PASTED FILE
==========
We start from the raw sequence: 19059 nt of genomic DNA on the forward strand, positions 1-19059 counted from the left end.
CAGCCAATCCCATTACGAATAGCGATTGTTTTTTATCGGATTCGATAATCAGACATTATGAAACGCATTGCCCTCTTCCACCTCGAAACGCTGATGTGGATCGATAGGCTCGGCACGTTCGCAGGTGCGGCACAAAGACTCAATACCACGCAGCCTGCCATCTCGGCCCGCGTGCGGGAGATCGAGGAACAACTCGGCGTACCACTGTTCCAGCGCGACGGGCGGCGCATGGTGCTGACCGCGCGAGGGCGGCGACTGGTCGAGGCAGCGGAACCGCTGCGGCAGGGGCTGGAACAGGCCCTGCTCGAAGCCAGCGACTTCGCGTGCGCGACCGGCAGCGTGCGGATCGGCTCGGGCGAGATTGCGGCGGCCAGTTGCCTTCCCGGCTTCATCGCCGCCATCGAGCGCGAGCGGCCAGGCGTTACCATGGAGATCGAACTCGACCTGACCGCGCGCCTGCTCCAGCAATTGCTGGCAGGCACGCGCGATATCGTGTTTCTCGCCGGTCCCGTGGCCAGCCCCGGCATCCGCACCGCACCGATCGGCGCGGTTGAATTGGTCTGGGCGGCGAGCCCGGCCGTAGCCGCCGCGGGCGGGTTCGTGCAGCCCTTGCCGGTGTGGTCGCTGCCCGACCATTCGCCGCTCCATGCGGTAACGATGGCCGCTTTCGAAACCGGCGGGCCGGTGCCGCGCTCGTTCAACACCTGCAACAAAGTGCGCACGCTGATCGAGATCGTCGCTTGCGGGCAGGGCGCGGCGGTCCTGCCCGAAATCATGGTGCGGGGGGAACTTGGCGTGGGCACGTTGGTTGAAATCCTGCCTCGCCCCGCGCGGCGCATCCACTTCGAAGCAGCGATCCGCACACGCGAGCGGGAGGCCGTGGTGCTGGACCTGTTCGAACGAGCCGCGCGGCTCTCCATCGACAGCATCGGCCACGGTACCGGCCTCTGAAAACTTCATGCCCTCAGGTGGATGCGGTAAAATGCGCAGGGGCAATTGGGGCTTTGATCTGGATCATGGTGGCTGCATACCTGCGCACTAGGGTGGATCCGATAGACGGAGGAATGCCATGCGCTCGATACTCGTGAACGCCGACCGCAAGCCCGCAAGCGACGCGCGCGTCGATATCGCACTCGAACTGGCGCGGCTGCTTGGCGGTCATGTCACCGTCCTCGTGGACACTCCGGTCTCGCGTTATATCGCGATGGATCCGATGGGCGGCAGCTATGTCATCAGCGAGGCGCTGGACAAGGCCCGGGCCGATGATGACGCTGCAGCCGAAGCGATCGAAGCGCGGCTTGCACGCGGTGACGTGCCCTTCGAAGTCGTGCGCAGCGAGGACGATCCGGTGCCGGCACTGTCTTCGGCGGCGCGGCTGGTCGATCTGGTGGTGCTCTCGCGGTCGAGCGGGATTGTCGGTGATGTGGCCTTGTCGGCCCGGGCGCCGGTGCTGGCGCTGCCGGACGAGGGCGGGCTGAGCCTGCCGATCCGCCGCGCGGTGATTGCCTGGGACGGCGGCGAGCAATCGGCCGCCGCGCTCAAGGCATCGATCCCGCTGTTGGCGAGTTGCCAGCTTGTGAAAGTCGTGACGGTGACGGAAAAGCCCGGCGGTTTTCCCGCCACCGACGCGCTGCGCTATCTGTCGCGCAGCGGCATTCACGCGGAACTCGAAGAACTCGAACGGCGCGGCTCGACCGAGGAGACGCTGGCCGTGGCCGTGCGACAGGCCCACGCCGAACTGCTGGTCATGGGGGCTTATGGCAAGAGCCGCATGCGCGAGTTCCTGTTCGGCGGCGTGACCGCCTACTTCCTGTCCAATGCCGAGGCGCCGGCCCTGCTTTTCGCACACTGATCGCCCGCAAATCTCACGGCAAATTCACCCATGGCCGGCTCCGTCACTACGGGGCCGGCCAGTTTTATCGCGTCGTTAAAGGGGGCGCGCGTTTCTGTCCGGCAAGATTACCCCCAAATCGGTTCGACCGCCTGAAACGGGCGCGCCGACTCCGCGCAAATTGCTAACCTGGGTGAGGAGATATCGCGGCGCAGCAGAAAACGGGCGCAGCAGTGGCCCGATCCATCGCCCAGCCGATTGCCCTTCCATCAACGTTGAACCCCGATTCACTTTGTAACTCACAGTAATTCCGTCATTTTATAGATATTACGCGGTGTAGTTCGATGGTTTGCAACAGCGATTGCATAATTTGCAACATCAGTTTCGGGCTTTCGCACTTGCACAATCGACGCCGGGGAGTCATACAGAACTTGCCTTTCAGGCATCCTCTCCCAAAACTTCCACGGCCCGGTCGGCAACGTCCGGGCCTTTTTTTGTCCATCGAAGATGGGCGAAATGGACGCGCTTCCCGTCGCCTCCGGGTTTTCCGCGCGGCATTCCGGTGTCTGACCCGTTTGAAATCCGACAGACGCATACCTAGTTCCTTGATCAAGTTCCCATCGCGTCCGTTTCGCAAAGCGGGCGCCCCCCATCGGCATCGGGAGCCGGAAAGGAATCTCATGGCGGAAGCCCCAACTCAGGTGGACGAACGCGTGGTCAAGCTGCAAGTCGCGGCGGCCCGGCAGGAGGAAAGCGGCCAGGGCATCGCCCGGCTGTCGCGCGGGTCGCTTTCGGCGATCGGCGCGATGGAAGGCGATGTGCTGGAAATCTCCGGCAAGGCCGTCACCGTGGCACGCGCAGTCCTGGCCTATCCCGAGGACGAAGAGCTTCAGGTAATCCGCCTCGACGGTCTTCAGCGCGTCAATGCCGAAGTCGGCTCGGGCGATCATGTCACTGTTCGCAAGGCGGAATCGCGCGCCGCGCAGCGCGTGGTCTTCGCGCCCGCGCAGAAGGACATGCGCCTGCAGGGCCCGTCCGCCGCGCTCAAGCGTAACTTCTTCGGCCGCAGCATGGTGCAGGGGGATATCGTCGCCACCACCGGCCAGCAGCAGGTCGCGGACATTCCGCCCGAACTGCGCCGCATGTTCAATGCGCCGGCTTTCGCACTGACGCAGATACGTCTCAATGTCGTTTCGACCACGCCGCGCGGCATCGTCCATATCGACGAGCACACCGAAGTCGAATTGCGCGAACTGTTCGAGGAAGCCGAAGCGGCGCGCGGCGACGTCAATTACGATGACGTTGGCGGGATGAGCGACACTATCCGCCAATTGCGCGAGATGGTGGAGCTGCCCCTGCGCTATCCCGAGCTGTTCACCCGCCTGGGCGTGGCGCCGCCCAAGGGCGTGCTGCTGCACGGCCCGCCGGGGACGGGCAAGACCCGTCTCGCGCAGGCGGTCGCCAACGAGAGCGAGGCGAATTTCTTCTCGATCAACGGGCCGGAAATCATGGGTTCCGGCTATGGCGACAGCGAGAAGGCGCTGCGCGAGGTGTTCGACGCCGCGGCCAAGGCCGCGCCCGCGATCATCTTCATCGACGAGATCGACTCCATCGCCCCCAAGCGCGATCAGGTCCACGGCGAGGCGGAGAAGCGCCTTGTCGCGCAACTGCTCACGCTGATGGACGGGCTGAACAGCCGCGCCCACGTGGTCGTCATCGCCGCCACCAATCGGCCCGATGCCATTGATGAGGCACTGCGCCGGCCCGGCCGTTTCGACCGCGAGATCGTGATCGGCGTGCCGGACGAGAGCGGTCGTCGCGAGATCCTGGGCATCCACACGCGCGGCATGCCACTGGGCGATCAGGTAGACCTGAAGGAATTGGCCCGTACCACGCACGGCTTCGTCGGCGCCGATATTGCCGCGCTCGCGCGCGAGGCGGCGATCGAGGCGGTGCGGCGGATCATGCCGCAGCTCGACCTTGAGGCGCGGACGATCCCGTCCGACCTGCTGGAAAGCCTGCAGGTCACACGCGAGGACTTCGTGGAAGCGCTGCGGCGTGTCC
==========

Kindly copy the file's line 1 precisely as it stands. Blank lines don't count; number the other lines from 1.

We start from the raw sequence: 19059 nt of genomic DNA on the forward strand, positions 1-19059 counted from the left end.